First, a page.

[This is a translation of a post previously published on my Swedish blog, April 2016]
Recently I have been trying to assess the standing of utilitarianism in normative research and in ethical discourse in society in general. This is not a very easy task. I, myself, am a political scientist (“political theorist”) and, thus, not connected to the same institutional framework as the philosophers, even though the research that I do and that philosophers do very often overlap.
Within the subdiscipline political theory it seems fairly obvious that utilitarianism is as good as dead, and that it has been in that state for a long time. Many textbooks in political theory discuss utilitarianism very briefly and repeat the same objections to it that have been raised for decades (and which can be refuted quite easily by utilitarians). When one turns to the most common academic journals in political theory it is also easy to notice how rare it is that someone is arguing from a utilitarian perspective.
Thus, when it comes to political theory I believe I can plausibly conclude that utilitarianism is rather unpopular. When it comes to fields like “pure” moral philosophy, applied ethics etc., my conclusion will become less clear. Some (qualified) people seem to think that utilitarianism still has a strong position in these disciplines (see, e.g., “utilitarianism” in the Routledge Encyclopedia of Philosophy). Moreover, I recently read a book (by Anne Maclean) which claimed – and lamented – that bioethics (i.e., ethical research concerning moral choices in light of modern technology, medicine etc.) is virtually dominated by utilitarianism (or at least that this was the case in the 1990s, when Maclean’s book appeared).
Now, If it is the case that utilitarianism still has a strong standing within moral philosophy (unlike in political theory), then one has to say that professional philosophers have done a bad job in spreading this doctrine to people outside academia. My impression is that when a utilitarian philosopher gets the chance to talk in regular media (in Sweden it is usually Torbjörn Tännsjö, internationally it is often Peter Singer) they seem to encounter at least as much criticism as assent.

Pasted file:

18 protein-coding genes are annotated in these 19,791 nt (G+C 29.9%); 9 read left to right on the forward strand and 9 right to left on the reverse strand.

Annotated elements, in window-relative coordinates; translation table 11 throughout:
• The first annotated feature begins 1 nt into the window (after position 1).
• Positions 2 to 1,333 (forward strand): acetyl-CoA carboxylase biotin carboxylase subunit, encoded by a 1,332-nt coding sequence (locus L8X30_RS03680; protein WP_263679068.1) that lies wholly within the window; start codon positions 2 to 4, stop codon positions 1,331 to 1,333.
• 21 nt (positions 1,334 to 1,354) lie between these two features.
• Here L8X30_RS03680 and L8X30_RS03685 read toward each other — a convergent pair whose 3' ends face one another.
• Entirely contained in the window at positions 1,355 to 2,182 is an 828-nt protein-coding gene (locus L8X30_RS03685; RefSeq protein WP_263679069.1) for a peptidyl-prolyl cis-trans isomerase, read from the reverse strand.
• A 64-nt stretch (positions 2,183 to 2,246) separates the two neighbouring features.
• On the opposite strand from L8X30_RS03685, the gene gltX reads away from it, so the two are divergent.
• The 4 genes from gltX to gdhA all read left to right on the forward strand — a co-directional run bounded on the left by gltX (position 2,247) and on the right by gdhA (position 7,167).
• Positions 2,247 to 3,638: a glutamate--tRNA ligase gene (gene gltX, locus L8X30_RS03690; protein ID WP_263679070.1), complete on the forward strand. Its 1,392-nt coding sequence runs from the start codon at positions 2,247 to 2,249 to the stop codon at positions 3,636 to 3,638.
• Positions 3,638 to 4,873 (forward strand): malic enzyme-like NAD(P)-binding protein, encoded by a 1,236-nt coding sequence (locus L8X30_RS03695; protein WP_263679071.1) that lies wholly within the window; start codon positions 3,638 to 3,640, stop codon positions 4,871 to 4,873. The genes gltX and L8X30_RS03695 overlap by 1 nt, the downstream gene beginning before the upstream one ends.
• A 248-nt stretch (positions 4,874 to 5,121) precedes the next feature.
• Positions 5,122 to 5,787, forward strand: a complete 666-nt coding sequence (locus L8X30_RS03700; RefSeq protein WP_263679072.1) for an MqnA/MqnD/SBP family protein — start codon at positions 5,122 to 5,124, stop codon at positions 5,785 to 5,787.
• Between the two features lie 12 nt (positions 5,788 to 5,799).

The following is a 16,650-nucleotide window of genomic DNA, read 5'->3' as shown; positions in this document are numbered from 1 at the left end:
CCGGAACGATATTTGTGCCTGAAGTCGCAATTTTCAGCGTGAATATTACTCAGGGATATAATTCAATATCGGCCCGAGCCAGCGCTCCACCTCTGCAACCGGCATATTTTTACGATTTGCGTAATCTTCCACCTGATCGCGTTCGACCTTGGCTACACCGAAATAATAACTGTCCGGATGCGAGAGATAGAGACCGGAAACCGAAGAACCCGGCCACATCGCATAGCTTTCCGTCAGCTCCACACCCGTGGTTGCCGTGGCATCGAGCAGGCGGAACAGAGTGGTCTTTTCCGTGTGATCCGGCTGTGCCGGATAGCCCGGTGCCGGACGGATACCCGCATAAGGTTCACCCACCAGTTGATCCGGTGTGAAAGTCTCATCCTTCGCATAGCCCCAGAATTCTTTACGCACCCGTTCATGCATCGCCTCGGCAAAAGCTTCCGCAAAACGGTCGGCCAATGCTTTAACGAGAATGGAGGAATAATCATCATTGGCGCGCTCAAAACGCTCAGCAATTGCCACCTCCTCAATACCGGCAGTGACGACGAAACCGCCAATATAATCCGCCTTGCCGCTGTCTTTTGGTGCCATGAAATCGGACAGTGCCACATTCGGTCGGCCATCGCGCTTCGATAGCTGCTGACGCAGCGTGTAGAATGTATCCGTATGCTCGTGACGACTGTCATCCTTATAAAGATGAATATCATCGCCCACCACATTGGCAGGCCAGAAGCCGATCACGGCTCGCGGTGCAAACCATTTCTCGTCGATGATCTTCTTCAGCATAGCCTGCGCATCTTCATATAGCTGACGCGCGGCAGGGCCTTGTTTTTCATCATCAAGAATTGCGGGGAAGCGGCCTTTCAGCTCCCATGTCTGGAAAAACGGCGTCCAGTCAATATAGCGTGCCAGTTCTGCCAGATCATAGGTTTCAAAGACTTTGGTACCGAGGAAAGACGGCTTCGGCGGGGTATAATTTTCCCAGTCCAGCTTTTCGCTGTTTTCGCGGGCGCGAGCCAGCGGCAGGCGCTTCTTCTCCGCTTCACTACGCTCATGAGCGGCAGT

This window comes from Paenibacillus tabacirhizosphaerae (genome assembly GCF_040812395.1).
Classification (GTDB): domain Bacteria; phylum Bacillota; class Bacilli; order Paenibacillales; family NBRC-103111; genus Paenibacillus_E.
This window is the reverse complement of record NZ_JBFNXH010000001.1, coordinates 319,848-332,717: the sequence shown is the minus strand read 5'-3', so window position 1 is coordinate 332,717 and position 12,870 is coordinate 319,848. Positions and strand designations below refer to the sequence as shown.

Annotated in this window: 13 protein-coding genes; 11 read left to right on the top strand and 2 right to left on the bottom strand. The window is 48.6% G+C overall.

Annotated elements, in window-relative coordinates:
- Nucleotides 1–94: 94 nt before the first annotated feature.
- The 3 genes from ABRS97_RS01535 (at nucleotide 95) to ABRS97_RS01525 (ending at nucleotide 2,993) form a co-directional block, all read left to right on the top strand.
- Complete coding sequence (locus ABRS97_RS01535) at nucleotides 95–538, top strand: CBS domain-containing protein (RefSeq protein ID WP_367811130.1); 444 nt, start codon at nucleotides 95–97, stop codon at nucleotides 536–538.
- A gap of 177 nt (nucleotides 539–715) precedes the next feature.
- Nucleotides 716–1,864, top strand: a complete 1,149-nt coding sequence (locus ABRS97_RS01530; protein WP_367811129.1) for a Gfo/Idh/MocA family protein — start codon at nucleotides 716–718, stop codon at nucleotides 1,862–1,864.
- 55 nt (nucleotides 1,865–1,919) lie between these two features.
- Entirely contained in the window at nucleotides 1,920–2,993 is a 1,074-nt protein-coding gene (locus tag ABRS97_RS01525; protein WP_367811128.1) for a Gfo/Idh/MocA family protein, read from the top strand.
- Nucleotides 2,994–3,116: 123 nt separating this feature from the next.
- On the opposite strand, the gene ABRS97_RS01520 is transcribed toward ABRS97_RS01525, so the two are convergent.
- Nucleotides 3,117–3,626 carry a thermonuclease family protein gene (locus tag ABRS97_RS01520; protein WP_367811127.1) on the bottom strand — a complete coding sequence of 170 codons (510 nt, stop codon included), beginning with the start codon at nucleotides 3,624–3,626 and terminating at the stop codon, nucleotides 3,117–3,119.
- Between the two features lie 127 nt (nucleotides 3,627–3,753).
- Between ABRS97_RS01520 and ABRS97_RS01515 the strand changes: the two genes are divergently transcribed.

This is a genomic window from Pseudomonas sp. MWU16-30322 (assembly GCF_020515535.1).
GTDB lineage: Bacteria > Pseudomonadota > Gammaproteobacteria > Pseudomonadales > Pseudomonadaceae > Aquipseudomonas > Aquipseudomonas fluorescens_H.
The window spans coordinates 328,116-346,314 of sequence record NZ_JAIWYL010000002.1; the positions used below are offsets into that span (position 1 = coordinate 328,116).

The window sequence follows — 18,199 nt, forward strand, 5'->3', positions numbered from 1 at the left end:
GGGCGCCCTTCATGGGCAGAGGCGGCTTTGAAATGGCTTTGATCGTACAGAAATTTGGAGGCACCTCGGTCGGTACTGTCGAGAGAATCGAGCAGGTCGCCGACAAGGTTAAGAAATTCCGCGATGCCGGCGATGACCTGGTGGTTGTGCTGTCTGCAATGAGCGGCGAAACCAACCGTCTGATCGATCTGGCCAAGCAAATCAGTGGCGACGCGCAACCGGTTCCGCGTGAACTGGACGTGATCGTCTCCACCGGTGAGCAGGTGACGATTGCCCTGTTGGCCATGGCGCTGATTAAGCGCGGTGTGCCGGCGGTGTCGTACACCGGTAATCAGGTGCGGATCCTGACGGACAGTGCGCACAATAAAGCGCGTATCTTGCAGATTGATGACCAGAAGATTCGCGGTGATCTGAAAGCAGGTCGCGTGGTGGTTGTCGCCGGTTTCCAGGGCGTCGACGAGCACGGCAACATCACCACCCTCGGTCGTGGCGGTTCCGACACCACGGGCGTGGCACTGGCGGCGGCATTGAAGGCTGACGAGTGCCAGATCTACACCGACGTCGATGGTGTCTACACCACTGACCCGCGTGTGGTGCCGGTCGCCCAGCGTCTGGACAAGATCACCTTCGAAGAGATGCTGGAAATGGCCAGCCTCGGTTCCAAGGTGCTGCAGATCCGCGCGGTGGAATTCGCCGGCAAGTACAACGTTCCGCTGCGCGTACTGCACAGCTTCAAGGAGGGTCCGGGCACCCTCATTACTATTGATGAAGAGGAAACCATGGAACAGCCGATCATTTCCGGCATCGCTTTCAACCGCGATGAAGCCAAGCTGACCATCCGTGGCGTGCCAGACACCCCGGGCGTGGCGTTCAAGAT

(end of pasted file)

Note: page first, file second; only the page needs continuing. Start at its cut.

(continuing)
Perhaps it is really the case that although utilitarianism has during certain periods been somewhat popular among normative researchers, it has never been very popular among ordinary people. But if this is true, the reason for this is probably not that people have found another moral theory that is more coherent than utilitarianism; it is, rather, the case that people in general do not care very much about endorsing a coherent or “logically” satisfying moral theory. They mix elements from utilitarianism (most people seem to care about consequences at least in some cases) with other ideas as they see fit. And this way of “philosophizing” has spread to academia. The academics who reject utilitarianism often seem not to do it because they have found a theory that to a higher degree satisfies the demands for argumentative stringency which one should be able to demand from a “scientist”.
Anyway, it is a shame that the rejection of the moral theory that I believe has the least theoretical problems – hedonistic utilitarianism – is often based on rather loose objections, with the aid of counterarguments which are quite easy to respond to, and (which is probably more important) which are made from moral perspectives that would hardly survive the same kind of scrutiny that utilitarianism is usually subjected to. Other moral theories (at least those that are in fashion at the moment) do, in other words, receive a milder treatment when it comes to the amount of objections one is expected to be able to handle in order to claim that one has a defensible theory. A Rawlsian perspective, for instance, is usually considered as less problematic than a utilitarian perspective, even though the writings of Rawls can be demolished quite well by most philosophy undergraduates.